7. ESRB, ESRB issues a recommendation on vulnerabilities in the commercial real estate sector in the European Economic Area, January 2023, available at
  8. IOSCO, Thematic Analysis: Emerging Risks in Private Finance, September 2023, available at
  9. The Core Equity Tier 1 (CET1) capital ratio is the CET1 capital of the institution as a percentage of its total risk-weighted assets.
  10. The Liquidity Coverage Ratio (LCR) is the ratio of high quality liquid assets (HQLA) divided by the difference between the expected cash outflows and the expected capped cash inflows over a 30-day stressed period.
  11. BCBS, Report on the 2023 banking turmoil, October 2023, available at
  12. EIOPA (2023) ‘Impact of Inflation on the Insurance Sector’,
  13. The FSB’s definition of ‘Non-bank financial institutions’ includes investment funds, insurance companies, pension funds and other financial intermediaries (such as broker dealers, hedge funds, finance companies and securitisation vehicles). See here: FSB, Non-Bank Financial Intermediation, September 2023, available at; and FSB, Enhancing the Resilience of Non-Bank Financial Intermediation, September 2023, available at
  14. BIS, Margin leverage and vulnerabilities in US Treasury futures, September 2023, available at; and Board of Governors of the Federal Reserve System, Recent Developments in Hedge Funds’ Treasury Futures and Repo Positions: is the Basis Trade “Back"?, August 2023, available at
  15. BoE, System-wide exploratory scenario, June 2023, available at
  16. Speech by Andrew Hauser, Executive Director Bank of England, A journey of 1000 miles begins with a single step: filling gaps in the central bank liquidity toolkit, September 2023, available at
  17. APRA, APRA finalises reforms aimed at strengthening recovery and resolution planning, May 2023, available at
  18. European Commission, Report from the Commission to the European Parliament and the Council on the adequacy of Regulation (EU) 2017/1131 of the European Parliament and of the Council on money market funds from a prudential and economic point of view, July 2023, available at
  19. Speech by Commissioner Mairead McGuinness, European Commissioner, June 2023, available at
  20. “‘Friend-shoring’ limits supply-chain networks and the sourcing of inputs to countries allied with the home country and trusted partners that share similar values.” See here: IMF, World Economic Outlook, April 2023, available at
  21. IMF, Growing threats to global trade, June 2023, available at
  22. IMF, Confronting Fragmentation Where It Matters Most: Trade, Debt, and Climate Action, January 2023, available at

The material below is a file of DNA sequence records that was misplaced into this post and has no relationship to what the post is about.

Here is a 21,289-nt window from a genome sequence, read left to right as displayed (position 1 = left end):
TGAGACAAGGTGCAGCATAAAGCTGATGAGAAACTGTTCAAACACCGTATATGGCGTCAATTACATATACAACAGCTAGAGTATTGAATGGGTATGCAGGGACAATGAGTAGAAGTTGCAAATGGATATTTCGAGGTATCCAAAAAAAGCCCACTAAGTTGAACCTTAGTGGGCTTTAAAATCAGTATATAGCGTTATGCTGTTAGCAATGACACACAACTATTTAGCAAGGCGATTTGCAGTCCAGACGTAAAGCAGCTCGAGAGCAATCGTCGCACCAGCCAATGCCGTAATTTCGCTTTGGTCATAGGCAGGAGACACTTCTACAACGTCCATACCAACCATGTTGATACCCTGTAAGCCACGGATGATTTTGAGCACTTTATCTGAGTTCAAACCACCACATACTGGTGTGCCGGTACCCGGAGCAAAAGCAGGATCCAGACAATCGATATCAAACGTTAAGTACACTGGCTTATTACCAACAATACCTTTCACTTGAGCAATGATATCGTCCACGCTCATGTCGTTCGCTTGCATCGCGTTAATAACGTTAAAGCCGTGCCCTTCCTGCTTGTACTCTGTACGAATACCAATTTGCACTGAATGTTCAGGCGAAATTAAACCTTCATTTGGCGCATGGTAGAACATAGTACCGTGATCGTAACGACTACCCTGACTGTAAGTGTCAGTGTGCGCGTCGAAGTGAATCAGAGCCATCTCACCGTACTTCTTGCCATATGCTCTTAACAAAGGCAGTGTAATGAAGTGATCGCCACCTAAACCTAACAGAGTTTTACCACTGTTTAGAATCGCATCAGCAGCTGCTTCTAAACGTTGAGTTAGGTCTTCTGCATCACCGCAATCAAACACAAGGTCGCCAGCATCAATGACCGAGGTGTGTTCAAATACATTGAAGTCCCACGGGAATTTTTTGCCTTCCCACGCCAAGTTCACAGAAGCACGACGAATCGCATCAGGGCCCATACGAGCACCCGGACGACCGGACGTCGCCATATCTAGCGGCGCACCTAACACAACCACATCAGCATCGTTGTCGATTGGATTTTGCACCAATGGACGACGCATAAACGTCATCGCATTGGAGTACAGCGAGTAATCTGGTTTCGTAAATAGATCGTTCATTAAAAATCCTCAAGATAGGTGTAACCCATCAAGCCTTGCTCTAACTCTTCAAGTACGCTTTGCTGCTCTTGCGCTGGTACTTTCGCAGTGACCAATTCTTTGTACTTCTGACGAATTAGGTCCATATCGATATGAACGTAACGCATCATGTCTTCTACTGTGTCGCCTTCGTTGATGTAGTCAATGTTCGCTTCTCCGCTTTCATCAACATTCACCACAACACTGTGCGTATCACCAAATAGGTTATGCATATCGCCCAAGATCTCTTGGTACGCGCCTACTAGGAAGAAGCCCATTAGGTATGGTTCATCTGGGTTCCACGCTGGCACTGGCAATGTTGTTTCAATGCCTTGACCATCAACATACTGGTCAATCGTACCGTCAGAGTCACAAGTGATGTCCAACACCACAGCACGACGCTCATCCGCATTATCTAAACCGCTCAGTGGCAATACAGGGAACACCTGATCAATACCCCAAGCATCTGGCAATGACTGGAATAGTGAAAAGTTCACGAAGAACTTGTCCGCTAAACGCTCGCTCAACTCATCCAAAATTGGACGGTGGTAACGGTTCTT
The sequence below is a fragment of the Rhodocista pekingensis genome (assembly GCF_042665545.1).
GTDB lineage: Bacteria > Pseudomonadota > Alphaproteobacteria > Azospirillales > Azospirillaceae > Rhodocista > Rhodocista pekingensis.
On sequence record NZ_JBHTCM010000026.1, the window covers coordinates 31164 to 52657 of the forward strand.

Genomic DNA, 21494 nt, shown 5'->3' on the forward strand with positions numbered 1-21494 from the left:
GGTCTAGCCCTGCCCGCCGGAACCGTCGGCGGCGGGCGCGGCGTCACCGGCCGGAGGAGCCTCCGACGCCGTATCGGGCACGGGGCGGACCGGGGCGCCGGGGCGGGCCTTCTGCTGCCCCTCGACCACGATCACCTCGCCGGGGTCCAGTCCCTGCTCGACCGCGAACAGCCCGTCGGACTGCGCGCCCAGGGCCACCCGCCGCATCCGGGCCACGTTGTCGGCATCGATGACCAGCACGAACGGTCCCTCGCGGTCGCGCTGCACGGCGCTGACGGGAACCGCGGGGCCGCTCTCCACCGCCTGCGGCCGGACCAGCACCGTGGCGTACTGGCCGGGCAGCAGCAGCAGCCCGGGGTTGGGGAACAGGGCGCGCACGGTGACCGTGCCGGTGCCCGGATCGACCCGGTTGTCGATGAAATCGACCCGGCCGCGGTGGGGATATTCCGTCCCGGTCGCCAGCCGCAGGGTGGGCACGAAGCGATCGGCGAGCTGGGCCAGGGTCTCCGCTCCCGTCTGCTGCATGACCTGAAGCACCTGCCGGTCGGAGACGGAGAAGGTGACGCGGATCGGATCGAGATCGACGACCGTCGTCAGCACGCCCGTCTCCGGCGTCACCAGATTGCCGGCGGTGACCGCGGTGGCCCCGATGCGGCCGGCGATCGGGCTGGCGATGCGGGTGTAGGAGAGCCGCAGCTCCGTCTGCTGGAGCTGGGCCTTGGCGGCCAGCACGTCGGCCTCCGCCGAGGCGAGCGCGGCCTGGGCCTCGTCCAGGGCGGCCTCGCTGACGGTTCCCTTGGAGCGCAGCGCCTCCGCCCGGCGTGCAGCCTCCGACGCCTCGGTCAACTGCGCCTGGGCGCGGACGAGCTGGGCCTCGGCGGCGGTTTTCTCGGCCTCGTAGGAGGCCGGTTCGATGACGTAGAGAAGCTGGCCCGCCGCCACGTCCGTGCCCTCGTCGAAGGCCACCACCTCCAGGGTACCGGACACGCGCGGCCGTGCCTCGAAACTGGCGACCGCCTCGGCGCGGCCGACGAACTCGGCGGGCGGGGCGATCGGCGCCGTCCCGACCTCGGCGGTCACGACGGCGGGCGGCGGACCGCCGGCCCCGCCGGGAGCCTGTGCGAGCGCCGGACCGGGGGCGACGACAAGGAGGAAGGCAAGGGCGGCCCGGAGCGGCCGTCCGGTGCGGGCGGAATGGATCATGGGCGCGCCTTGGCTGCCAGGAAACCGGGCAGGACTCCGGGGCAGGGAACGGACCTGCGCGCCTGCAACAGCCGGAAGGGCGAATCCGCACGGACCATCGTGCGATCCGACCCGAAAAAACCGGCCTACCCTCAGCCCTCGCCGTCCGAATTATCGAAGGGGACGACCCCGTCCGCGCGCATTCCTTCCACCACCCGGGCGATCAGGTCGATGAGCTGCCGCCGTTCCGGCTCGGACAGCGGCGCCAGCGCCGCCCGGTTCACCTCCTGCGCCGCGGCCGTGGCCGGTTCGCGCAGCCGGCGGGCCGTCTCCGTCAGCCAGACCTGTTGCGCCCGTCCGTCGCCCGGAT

23. There will be presidential and/or general elections in 2024 in the US, EU, UK, South Africa, South Korea, Mexico, India and Indonesia.
  24. See e.g., Le Monde, Macron calls for 'pause' in EU environment regulations, May 2023, available at; and Speech by Rishi Sunak, Prime Minister of the United Kingdom, available at
  25. European Central Bank, The Road to Paris: stress testing the transition towards a net-zero economy, September 2023, available at
  26. The next phase of action could include further sector specific detail on disclosures and transition plans, expansion of disclosures and risk requirements to nature-related financial risk, regulation related to supply chains and further real economy measures.
  27. See e.g., NBC, Major insurance companies may pull out of all US states with high risks of storms, wildfires, September 2023, available at; and Insurance Information Institute, P/C underwriting losses forecast to at least 2025, August 2023, available at
  28. Council of the European Union, Artificial intelligence act: Council and Parliament strike a deal on the first rules for AI in the world, December 2023, available at
  29. See e.g., European Parliament, EU AI Act: first regulation on artificial intelligence, June 2023, available at; and HM Government, A pro-innovation approach to AI regulation, August 2023,; and The White House, Executive Order on the Safe, Secure, and Trustworthy Development and Use of Artificial Intelligence, October 2023, available at
  30. European Union, Regulation (EU) 2016/679 of the European Parliament and of the Council of 27 April 2016 on the protection of natural persons with regard to the processing of personal data and on the free movement of such data, and repealing Directive 95/46/EC (General Data Protection Regulation), May 2016, available at